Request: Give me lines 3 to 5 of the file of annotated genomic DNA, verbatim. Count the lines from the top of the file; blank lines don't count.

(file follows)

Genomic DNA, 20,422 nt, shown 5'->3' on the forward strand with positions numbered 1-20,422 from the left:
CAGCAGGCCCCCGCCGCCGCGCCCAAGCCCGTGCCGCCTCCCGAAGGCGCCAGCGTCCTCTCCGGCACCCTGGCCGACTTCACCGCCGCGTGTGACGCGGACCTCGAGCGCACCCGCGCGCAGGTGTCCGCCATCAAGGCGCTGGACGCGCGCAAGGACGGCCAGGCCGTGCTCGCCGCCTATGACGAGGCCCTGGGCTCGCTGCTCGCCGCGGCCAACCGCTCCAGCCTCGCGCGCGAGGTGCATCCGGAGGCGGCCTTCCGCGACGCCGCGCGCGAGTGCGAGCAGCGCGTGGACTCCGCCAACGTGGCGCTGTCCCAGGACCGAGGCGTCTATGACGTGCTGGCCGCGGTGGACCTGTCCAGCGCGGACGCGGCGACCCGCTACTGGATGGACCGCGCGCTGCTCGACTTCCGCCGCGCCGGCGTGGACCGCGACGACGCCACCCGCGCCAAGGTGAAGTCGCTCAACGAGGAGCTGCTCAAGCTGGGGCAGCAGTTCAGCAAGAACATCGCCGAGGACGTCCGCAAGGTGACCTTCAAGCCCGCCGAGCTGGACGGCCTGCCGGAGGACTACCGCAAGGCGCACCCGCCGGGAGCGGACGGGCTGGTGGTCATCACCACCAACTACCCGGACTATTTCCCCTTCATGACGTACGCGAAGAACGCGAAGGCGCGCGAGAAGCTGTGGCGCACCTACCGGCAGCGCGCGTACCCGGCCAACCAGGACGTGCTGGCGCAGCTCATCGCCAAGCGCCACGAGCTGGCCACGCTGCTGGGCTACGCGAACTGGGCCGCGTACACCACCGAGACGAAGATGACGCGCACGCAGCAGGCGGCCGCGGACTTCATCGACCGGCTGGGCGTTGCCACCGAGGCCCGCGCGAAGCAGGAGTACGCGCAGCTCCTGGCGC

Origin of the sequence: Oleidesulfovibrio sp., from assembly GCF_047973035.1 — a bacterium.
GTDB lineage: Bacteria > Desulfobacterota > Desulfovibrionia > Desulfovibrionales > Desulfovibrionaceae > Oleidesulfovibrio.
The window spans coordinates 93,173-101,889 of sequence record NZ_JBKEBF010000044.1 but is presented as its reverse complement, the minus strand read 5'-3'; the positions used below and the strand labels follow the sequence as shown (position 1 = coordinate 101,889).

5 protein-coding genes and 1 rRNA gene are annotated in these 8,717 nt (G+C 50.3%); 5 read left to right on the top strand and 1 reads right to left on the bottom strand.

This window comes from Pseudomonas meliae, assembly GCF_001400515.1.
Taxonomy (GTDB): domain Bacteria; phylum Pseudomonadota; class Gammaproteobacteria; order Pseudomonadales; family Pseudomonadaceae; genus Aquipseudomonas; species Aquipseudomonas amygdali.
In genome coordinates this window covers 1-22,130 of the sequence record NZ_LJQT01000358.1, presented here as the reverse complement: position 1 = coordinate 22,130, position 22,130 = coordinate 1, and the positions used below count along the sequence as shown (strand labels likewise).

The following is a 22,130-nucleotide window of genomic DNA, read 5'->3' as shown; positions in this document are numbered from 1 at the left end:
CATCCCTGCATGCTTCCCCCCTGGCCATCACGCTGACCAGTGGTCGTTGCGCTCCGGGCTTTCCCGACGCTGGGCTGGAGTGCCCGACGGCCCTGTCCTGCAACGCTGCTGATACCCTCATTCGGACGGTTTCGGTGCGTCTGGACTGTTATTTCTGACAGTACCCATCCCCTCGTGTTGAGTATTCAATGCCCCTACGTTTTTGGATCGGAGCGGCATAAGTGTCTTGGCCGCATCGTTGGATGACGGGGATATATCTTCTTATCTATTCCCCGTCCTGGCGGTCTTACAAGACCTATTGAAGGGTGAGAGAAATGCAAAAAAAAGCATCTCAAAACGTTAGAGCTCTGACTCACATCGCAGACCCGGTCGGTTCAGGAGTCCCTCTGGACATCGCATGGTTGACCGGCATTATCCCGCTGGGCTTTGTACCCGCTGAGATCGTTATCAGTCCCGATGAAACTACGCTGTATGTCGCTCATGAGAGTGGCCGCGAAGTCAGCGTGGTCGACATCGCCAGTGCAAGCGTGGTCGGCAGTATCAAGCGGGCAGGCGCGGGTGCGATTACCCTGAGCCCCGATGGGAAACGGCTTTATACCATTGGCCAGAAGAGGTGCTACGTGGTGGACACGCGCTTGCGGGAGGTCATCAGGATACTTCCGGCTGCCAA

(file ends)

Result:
Origin of the sequence: Oleidesulfovibrio sp., from assembly GCF_047973035.1 — a bacterium.
GTDB lineage: Bacteria > Desulfobacterota > Desulfovibrionia > Desulfovibrionales > Desulfovibrionaceae > Oleidesulfovibrio.
The window spans coordinates 93,173-101,889 of sequence record NZ_JBKEBF010000044.1 but is presented as its reverse complement, the minus strand read 5'-3'; the positions used below and the strand labels follow the sequence as shown (position 1 = coordinate 101,889).